Dell’s latest XPS 17 offers a solid gaming experience coupled with a keyboard and ample storage, but the lack of 1080p resolution seems odd.
Dell’s latest version of its long-running premium XPS 17 notebook features a revamped look, a quad-core CPU, and discrete Nvidia mobile graphics. The net result is a system that offers average performance in WorldBench 6, but surprisingly good gaming performance.
The new model (L701X) features an understated, dark-gray chassis with a minimal number of glowing LEDs. While it has no dedicated transport buttons, media transport functionality is the default mode for function keys F7-F12. The keyboard itself is outstanding, with sculpted keys and an excellent feel when touch-typing. On the other hand, the trackpad’s default settings are extremely sensitive, and sometimes a hovering palm will cause your cursor to jump across the screen.
The newest XPS 17 now supports USB 3.0 (two ports), plus a USB 2.0 port and another USB 2.0/eSATA combo port. These connections are spread throughout the system, which should improve their overall utility. Two are on the back, the eSATA combo port is on the right, and the stand-alone USB 2.0 port is on the left. Dell also includes an SD/MMC card slot that supports the latest SDXC memory card standard.
Dell takes advantage of the slightly thicker rear of the chassis to house other ports, too. The gigabit ethernet port lives here, as do two digital video outputs: one HDMI and one mini-DisplayPort connector. You’ll find no VGA port, I’m happy to note.
Our test unit included a quad-core Intel Core i7-740QM processor, with an clock speed of 1.73GHz and a turboboost maximum clocking of 2.93GHz, plus 6GB of RAM. An Nvidia GeForce GT 445M discrete graphics chip is also built into the XPS 17, along with 3GB of graphics memory and support for Optimus autoswitching technology. The net result is impressive gaming performance for a laptop. The XPS 17 manages to run FutureMark’s latest DirectX 11 benchmark, posting a performance score of 1286.
Actual game performance is also decent–certainly sufficient to give you a good gaming experience. Far Cry 2 fell just shy of 60 frames per second in DX10 mode at optimal settings. The demanding DX11 test built into Metro 2033 runs at 27 fps, while the hot new racing game, F1 2010, attains 21 fps. Just Cause 2’s Concrete Jungle benchmark, which is quite demanding, also hits 21 fps, but that’s better than most laptops in this price range that we’ve tested. Overall, with a little tweaking, you should be able to keep consistently north of 30 fps at the default 1600 by 900 resolution, though you’ll have to give up antialiasing to do it.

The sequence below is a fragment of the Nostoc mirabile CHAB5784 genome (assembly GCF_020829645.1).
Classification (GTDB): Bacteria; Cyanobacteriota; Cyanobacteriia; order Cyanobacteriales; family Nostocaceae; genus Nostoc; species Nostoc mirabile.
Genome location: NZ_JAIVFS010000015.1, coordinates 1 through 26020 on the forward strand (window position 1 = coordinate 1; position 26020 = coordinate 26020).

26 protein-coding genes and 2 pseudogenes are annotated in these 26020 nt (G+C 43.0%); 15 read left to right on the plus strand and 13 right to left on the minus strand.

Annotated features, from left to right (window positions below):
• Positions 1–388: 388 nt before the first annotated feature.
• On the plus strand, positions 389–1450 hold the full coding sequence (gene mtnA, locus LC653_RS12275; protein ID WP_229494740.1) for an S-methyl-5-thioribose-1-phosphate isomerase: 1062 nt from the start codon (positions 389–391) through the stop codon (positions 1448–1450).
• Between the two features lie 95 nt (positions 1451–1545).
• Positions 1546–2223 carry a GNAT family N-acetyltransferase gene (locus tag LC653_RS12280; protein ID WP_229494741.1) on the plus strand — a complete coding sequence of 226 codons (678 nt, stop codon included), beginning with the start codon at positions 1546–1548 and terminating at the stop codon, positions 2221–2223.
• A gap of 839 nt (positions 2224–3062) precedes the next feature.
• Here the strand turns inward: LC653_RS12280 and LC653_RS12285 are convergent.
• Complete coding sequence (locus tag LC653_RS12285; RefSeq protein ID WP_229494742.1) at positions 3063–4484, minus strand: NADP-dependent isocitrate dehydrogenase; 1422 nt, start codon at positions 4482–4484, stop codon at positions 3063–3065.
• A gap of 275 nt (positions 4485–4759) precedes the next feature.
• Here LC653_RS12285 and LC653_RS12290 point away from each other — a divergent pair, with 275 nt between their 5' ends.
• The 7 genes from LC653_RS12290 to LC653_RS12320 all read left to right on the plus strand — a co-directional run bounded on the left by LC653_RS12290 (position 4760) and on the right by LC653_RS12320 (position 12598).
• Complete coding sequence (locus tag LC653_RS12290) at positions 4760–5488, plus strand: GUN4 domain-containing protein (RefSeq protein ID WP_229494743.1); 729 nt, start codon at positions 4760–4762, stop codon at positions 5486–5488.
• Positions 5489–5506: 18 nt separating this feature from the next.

Speaking of price, our unit costs $1579 as configured–not too bad for a premium unit equipped with goodies like discrete graphics and two 500GB hard drives. Also part of the storage mix is a Blu-ray ROM DVD/RW combo drive, enabling high-definition playback of Blu-ray movies with the included PowerDVD 9.6 software.
Video playback looks sharp on the 1600 by 900 display, but the lack of true 1080p resolution is an odd oversight in an otherwise premium product. The viewing angles are predictably poor, with noticeable color shifting and brightness falloff away from the sweet spot, but it’s still better than many similar panels. Some motion smearing can be seen in fast-action video and games. Colors look properly saturated, and photographs look correct when viewed from the sweet spot.
The audio quality is impressive. Music playback is quite listenable, sounding fairly accurate and transparent, even when audio enhancements were disabled. Stereo imaging seems a little vague, but the JBL-designed speakers even deliver reasonable midbass content, though real bass was still absent.
Note that this XPS isn’t exactly svelte. It’s fairly bulky, though the industrial design makes it seem thinner than it is. Weight is maybe a bit better than the average for a desktop replacement, at 8 pounds, 2 ounces without the power brick (it’s 9.5 pounds with the charger).
Overall, the Dell XPS 17’s newest progeny is a chip off the old block. None of the individual components stand out, and, on the surface, performance isn’t something to write home about either, compared with other systems in this class. But the whole is definitely greater than the sum of the parts, so if you have a need for a desktop replacement that offers pretty decent gaming performance and Blu-ray playback, the XPS 17 is worth a close look. Still, we do wish it had 1080p.
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